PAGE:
Photo via SalmanRushdie.com
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By SEAN STONE
ALBANY — Salman Rushdie, famous author of “Midnight’s Children” and his new book “The Golden House” visited the New York Writers Institute for craft talk and a public Q&A session on Thursday, April 19.
The author made his appearance for the first time since his original 1989 invitation that was cancelled due to the controversy surrounding “The Satanic Verses.” The book was banned in India and Saudi Arabia due to passages that some Muslims found blasphemous. The religious leader of Iran, Ayatollah Khomeini, placed a fatwa, or bounty, on Rushdie and anyone responsible for publishing the book in 1989. As a result, Rushdie had to go into hiding to protect himself, missing the Writers Institute event that he had planned on attending. The head of the Writers Institute at the time, founder William Kennedy, responded to these developments with his own staged reading of the novel and then planned an event on censorship.
In the nearly 30 years since his original expected appearance, Rushdie has published several books, and started off the night reading his recently published “The Golden House.” The book follows the tale of a wealthy Bombay businessman that immigrates to the United States with his three sons following the death of his wife.
Reading some comical cuts from the book, the crowd of 530 attendees laughed at passages about an “Eastern European gold digger,” who ensnares Nero, and her itemized list of needs in order to continue their relationship. Rushdie also introduced a character borrowed from DC Comics, a Trump-esque version of The Joker that wins the presidential election.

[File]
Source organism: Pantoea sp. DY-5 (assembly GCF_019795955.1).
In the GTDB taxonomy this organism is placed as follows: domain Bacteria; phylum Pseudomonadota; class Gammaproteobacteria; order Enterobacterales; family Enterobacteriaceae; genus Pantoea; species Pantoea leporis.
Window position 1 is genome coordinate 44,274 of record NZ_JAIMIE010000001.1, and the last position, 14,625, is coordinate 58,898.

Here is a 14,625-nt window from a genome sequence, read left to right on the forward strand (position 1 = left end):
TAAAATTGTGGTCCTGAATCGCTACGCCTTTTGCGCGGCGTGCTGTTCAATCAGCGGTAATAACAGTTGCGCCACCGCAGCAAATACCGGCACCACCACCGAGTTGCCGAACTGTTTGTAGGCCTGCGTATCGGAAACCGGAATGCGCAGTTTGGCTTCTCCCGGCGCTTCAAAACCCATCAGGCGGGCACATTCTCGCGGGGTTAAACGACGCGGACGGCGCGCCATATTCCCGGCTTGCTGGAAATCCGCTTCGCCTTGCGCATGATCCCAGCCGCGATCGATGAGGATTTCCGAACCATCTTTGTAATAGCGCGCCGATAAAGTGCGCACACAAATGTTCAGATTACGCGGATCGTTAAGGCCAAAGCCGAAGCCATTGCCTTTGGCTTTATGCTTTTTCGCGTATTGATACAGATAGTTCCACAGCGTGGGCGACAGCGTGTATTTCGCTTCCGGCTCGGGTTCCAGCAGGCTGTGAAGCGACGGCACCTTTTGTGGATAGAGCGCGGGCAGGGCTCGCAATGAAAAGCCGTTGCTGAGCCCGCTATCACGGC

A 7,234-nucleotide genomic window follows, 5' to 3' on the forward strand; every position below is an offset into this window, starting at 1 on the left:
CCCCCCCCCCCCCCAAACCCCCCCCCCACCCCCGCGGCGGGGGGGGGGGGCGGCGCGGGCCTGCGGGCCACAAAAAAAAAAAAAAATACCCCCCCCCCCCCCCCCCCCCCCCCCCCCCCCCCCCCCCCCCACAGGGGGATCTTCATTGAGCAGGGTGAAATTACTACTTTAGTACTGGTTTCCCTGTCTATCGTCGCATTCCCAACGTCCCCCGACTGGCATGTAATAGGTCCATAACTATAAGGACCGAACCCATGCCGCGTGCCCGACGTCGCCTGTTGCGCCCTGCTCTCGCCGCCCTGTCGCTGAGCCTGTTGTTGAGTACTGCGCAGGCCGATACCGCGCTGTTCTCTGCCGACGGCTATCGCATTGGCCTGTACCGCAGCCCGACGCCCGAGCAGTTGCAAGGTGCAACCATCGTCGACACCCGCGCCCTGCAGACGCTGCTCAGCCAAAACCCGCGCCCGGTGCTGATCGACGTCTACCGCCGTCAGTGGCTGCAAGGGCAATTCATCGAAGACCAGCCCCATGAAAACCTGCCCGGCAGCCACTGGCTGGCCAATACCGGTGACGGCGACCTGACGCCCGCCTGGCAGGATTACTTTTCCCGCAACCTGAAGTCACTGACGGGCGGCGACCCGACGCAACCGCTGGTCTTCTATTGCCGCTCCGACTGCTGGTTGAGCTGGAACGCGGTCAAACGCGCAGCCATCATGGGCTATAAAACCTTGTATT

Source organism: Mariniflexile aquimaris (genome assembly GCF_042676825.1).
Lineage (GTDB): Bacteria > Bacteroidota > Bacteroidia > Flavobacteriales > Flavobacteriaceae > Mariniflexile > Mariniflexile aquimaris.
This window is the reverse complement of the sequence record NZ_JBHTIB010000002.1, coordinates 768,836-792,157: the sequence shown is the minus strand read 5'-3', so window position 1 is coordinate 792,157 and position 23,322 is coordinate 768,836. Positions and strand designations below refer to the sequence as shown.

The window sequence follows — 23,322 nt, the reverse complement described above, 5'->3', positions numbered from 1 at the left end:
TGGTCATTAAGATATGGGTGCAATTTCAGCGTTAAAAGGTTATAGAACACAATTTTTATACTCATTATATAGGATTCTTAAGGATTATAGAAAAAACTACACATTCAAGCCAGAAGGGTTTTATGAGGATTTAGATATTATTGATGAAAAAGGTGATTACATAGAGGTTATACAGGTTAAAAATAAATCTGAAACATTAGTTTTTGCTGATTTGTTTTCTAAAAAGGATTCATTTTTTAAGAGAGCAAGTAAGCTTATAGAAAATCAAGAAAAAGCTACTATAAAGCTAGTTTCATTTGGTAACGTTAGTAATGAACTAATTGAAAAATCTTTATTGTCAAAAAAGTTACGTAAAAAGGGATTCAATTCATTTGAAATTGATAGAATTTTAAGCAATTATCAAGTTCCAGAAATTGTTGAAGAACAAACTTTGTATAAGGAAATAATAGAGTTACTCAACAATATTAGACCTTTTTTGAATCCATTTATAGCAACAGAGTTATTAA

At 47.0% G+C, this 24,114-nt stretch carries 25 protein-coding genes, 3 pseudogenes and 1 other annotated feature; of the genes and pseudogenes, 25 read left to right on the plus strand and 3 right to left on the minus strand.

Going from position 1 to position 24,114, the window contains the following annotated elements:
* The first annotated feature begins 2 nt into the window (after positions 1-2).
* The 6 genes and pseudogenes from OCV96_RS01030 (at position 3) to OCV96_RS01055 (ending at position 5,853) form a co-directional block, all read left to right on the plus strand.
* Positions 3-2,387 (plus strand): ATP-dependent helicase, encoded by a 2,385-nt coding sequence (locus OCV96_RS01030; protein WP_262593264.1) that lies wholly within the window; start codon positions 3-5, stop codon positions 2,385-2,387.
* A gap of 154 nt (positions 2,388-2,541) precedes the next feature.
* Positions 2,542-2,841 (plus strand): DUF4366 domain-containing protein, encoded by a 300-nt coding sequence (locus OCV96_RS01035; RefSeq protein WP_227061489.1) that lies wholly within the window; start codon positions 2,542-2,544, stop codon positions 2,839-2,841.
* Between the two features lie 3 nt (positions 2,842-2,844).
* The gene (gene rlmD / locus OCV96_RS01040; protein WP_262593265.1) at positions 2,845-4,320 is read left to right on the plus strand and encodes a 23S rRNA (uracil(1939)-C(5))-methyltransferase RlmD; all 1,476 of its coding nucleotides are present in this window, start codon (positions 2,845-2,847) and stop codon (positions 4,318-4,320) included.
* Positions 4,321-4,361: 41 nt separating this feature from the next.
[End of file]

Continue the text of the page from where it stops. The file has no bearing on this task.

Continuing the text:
While Rushdie says he wrote most of the book before the 2016 presidential election, the analogies to real world politics were upfront in his reading, with one passage equating President Donald Trump to the Joker.
“What was astonishing and what made this election year like no other was that people backed him because he was insane, not in spite of it,” he said.
Noting the starkly different views on politics and facts in America, Rushdie noted the prevalence of identity politics, and how they have “…Come to dominate thinking, not just in this country but in an extraordinary degree in different countries.” He posited that the solution to this is pluralism, “Keep saying it, keep arguing it, or there are a great series of losses that follow,” and novels, “[Novels] can remind us of what human beings are really like, that they are many things at once – and if we can remember that we can find a way forward.”